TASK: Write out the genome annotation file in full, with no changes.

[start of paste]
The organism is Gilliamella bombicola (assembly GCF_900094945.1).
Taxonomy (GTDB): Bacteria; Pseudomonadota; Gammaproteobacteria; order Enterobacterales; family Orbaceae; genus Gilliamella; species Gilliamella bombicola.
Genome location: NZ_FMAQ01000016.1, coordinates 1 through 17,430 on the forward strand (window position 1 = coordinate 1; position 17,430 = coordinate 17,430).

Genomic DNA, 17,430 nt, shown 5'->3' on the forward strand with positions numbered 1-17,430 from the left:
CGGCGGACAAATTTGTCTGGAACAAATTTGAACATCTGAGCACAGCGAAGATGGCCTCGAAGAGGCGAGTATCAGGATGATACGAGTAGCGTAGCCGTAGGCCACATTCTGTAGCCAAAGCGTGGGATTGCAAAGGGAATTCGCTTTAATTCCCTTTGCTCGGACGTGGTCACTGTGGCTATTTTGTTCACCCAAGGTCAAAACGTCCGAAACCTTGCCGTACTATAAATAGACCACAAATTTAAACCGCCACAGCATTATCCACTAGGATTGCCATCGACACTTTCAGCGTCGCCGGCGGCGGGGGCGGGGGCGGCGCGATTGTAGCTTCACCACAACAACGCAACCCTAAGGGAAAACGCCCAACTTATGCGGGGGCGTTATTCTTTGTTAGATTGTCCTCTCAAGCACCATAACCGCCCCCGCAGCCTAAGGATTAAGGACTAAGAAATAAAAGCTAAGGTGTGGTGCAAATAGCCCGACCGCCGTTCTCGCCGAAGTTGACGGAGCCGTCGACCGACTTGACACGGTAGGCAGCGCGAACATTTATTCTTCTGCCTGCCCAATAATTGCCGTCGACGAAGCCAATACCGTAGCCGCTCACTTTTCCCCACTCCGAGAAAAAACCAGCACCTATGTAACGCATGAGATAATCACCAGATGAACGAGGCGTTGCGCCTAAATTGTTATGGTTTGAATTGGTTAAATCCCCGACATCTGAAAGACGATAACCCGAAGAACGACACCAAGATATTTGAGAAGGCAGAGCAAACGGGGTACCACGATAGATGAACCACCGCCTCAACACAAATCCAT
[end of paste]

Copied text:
The organism is Gilliamella bombicola (assembly GCF_900094945.1).
Taxonomy (GTDB): Bacteria; Pseudomonadota; Gammaproteobacteria; order Enterobacterales; family Orbaceae; genus Gilliamella; species Gilliamella bombicola.
Genome location: NZ_FMAQ01000016.1, coordinates 1 through 17,430 on the forward strand (window position 1 = coordinate 1; position 17,430 = coordinate 17,430).

Genomic DNA, 17,430 nt, shown 5'->3' on the forward strand with positions numbered 1-17,430 from the left:
CGGCGGACAAATTTGTCTGGAACAAATTTGAACATCTGAGCACAGCGAAGATGGCCTCGAAGAGGCGAGTATCAGGATGATACGAGTAGCGTAGCCGTAGGCCACATTCTGTAGCCAAAGCGTGGGATTGCAAAGGGAATTCGCTTTAATTCCCTTTGCTCGGACGTGGTCACTGTGGCTATTTTGTTCACCCAAGGTCAAAACGTCCGAAACCTTGCCGTACTATAAATAGACCACAAATTTAAACCGCCACAGCATTATCCACTAGGATTGCCATCGACACTTTCAGCGTCGCCGGCGGCGGGGGCGGGGGCGGCGCGATTGTAGCTTCACCACAACAACGCAACCCTAAGGGAAAACGCCCAACTTATGCGGGGGCGTTATTCTTTGTTAGATTGTCCTCTCAAGCACCATAACCGCCCCCGCAGCCTAAGGATTAAGGACTAAGAAATAAAAGCTAAGGTGTGGTGCAAATAGCCCGACCGCCGTTCTCGCCGAAGTTGACGGAGCCGTCGACCGACTTGACACGGTAGGCAGCGCGAACATTTATTCTTCTGCCTGCCCAATAATTGCCGTCGACGAAGCCAATACCGTAGCCGCTCACTTTTCCCCACTCCGAGAAAAAACCAGCACCTATGTAACGCATGAGATAATCACCAGATGAACGAGGCGTTGCGCCTAAATTGTTATGGTTTGAATTGGTTAAATCCCCGACATCTGAAAGACGATAACCCGAAGAACGACACCAAGATATTTGAGAAGGCAGAGCAAACGGGGTACCACGATAGATGAACCACCGCCTCAACACAAATCCAT